Part Two: A Model of Cooperation
The 9th annual Pollina Corporate Top 10 Pro-Business States study, published in August, ranked Utah America's most pro-business state, nudging out Virginia for the No. 1 spot.
Utah truly stands out as an island of economic success and stability. Accolades like the Pollina ranking recognize enlightened political leaders that listen to the needs of the business community. Underlying that enlightenment is the secret to the success of economic development in Utah. The secret is hidden within the daily cooperation that occurs between Utah government, education, civic and business leaders as they work together to keep the state vibrant.
This "model of cooperation," as Alan Rindlisbacher describes it, probably had its roots in the state's pioneer heritage and is knitted into the fabric of the state. It was evident in the 1980s in the creation of the "Committee of 100" and "Metro Utah," two civic- and business-supported organizations devoted to Utah's economic development. The model of cooperation then extended into the organization of the Utah Economic Development Corporation (UEDC) in 1987, thanks to the visionary and financial support of founding investors like the Salt Lake Chamber of Commerce, Mountain Fuel Supply (Questar Gas), Utah Power & Light (Rocky Mountain Power), Zions Bank, Salt Lake County, First Security Bank (now Wells Fargo) and Mountain Bell (now CenturyLink).
In the process, the model of cooperation reached out to state government. As a former chairman of the UEDC's Board of Directors, Louis H. Callister, chairman emeritus of the law firm Callister Nebeker & McCullough, felt a strong desire to continue uniting economic development across the public and private sectors. He remembers spending a lot of time working with economic developers in state government to cement a working relationship with them. "I worked for a couple years with Mike Lawson, executive director of the UEDC at the time, and Dave Winder, who worked in economic development for the state," he says. "We wanted to get the state involved in working with the UEDC."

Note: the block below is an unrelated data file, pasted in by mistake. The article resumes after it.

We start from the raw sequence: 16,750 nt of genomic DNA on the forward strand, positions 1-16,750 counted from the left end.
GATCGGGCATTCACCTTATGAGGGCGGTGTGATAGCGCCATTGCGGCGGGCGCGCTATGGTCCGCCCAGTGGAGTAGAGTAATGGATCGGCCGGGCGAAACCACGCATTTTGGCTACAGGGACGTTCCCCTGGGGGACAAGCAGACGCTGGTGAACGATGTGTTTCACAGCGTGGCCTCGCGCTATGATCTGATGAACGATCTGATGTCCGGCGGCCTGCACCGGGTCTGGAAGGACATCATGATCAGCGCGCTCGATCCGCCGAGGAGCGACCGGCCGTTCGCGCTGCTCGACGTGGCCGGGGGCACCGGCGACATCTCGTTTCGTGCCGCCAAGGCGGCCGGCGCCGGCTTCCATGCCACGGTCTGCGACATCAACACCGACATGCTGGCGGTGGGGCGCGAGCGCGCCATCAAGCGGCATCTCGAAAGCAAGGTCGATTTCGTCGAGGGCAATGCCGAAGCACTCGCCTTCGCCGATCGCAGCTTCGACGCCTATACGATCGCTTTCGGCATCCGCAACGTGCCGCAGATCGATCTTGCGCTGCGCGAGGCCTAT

Cementing the Relationship
Cementing that relationship between public and private economic developers took a giant leap forward in 2004, with the election of Governor Jon Huntsman. At that time, economic development at the state level was the responsibility of the Department of Community and Economic Development. Governor Huntsman decided to split the department in two, creating the Governor's Office of Economic Development (GOED) and the Department of Community and Culture.
GOED's role has evolved since then, but at the time was primarily focused on corporate recruitment and incentives, business development, rural development programs, federal procurement assistance and international trade.
In 2005, EDCUtah, which had changed its name from the Utah Economic Development Corporation to the Economic Development Corporation of Utah, won the contract from GOED to represent the state in corporate recruitment. The contract came together at the beginning of EDCUtah's 2006 fiscal year and has been a key component of EDCUtah's success ever since. With GOED's support, EDCUtah has become the central source for economic development and the model of cooperation, which has been refined and strengthened over the years, is today the backbone of the organization.
"Many states have private economic development groups like ours, and in some cases they were modeled after ours, but not many of them have real partnerships with state economic development, counties, cities, higher education, civic organizations and businesses like we do. We hear from visitors quite often that our partnership with the state is a very unusual and positive relationship," says EDCUtah President & CEO Jeff Edwards.
Centralize Economic Development
Such partnerships make it easier for EDCUtah to centralize economic development efforts and provide a voice for all of its investors. "They feel engaged in the economic development process," Edwards explains. "The model has stood the test of time and we think it is very successful."
The model also makes it much less complicated for businesses to evaluate Utah locations and resources, and allows EDCUtah to extend its expertise to the local level where limited budgets and manpower may preclude some of our smaller communities from participating in economic development projects.
"It's a truly win-win relationship and we are very grateful to all of our investors for their support," says Edwards.